Perhaps the editor of the Times Science section is hoping to attract advertising from the John Templeton Foundation.
I can think of no other explanation for the publication of "science" stories about the 19th century issue of science and religious miracles and the account of a mixed up inconclusive "cautious" study by a Yeshiva University professor of the 18th century question of the health benefits of religion, see below.
Magnificent Medical Miracles, and Everyday Ones, Too By ABIGAIL ZUGER, M.D -- Two new health books go a long way toward explicating medical miracles pursued and those that unfold against all expectations.
Vital Signs: Patterns: Better Health for Religiously Observant By ERIC NAGOURNEY
Many people believe that going to religious services may be good for the afterlife. But researchers have found that it may not be so bad in the here and now.
A new study, which followed the health of more than 90,000 women over an average of more than seven years each, found that those who attended services were one-fifth less likely to die than those who did not.
The subject has been controversial, and the authors of the study, which appears in Psychology & Health, were at pains not to appear to be making a link between religion itself and health.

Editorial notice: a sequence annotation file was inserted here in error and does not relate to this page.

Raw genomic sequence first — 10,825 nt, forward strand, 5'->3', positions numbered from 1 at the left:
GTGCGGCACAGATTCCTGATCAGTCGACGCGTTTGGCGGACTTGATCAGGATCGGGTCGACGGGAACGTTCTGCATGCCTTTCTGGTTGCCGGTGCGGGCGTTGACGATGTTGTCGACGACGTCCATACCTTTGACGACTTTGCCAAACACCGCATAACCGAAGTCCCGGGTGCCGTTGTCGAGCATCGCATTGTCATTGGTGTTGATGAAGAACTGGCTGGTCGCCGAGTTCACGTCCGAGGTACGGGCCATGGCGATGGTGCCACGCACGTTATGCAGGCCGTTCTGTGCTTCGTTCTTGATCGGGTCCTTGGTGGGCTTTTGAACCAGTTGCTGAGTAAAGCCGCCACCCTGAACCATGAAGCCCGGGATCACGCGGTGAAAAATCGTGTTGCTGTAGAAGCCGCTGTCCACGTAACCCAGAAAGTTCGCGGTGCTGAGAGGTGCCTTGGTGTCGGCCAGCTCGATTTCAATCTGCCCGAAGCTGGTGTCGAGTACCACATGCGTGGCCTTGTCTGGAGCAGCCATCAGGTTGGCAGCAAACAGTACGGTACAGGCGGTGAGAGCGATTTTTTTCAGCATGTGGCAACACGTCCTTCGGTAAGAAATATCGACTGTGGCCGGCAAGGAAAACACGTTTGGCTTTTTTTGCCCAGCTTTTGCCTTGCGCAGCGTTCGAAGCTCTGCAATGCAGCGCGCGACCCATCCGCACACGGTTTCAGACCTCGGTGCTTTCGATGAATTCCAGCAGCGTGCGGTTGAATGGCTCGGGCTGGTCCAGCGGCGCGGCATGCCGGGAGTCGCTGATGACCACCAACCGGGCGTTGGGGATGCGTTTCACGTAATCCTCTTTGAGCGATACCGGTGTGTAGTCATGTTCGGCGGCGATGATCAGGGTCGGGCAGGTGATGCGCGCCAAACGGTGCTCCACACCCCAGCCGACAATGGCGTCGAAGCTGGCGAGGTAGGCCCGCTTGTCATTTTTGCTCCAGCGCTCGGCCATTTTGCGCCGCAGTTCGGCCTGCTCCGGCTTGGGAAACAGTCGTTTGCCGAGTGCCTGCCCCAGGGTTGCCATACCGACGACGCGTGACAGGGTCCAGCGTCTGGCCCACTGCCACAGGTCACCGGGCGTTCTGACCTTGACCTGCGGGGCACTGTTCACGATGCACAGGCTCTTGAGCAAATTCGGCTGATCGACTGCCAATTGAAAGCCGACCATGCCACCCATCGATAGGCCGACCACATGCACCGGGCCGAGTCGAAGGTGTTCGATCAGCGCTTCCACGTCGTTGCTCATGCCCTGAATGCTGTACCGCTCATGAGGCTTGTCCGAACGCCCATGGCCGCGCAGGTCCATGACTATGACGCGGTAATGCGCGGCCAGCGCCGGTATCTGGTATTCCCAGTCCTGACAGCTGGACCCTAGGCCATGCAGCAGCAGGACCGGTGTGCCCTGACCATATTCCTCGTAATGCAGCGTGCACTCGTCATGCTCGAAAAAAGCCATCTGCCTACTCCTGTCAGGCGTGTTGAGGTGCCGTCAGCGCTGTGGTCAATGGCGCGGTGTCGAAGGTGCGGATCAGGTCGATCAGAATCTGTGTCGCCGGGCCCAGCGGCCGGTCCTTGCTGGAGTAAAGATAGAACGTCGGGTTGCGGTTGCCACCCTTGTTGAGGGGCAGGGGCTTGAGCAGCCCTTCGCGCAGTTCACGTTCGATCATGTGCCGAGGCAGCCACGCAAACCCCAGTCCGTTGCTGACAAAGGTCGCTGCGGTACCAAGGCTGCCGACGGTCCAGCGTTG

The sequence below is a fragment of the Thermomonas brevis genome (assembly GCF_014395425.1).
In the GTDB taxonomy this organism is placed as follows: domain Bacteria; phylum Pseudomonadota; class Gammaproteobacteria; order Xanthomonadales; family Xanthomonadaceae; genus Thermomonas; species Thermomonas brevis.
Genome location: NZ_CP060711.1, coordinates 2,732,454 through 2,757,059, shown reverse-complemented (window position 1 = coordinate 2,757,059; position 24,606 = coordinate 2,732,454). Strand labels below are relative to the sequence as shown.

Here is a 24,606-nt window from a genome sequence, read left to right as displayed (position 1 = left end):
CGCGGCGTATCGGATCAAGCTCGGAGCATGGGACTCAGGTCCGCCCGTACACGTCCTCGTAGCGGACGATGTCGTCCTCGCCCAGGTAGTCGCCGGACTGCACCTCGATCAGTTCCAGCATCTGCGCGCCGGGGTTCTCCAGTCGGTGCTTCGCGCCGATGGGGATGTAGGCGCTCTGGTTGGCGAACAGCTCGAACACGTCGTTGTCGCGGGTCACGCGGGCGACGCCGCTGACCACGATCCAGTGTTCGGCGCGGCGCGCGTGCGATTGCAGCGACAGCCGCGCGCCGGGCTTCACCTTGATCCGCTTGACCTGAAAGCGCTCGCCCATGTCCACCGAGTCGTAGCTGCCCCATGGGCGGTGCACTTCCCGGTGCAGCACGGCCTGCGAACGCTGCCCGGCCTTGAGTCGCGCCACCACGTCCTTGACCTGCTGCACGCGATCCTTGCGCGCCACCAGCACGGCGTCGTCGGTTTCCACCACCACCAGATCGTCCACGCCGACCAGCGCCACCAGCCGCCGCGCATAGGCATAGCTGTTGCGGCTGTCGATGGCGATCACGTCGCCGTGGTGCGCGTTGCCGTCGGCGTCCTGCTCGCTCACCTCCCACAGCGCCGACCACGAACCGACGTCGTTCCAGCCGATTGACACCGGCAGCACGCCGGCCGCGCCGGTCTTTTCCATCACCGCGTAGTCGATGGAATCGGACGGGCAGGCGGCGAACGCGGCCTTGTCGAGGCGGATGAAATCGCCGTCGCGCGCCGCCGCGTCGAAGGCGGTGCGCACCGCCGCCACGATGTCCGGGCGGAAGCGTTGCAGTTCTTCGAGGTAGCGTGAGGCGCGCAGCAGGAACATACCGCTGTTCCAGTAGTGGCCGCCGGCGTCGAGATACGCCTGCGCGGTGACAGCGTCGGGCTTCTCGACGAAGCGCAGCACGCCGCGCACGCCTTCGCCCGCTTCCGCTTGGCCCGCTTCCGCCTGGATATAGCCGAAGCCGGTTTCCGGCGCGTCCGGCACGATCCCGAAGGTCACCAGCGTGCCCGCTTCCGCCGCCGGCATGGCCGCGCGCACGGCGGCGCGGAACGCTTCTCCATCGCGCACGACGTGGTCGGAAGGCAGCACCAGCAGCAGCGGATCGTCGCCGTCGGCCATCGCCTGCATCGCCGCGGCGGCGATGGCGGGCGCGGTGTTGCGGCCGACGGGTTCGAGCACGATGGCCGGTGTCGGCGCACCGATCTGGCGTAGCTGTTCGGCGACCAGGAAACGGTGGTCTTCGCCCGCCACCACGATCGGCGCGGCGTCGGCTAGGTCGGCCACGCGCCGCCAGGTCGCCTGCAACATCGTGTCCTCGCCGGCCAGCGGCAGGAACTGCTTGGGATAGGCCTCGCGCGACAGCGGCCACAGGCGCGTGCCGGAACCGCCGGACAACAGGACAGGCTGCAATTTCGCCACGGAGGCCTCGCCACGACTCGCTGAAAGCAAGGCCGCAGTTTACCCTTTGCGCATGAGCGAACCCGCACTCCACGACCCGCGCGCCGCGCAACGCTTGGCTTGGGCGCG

“I don’t want to go beyond what the facts are showing us, and I want to be cautious,” said the lead author of the study, Eliezer Schnall of Yeshiva University.
Whatever the explanation, the researchers found a significant difference over the course of the study in the death rate of women who reported attending the services of Christian, Jewish and other faiths at least once a week.
The researchers used information from the Women’s Health Initiative, a long-term study looking at women 50 to 79 at 40 locations around the United States.
The researchers also looked to see if religious observance played a role in reducing heart disease. Though the findings did not support that, they did show a lower rate of death from all causes.
The reason is not clear, although earlier studies have suggested that people who are part of strong social networks tend to be healthier. Some religious people may also be more likely to refrain from tobacco or alcohol.
Those who are moved by the findings to make their way to church, temple or mosque should note that the researchers did not provide the answer to one question: which religion had the healthiest members.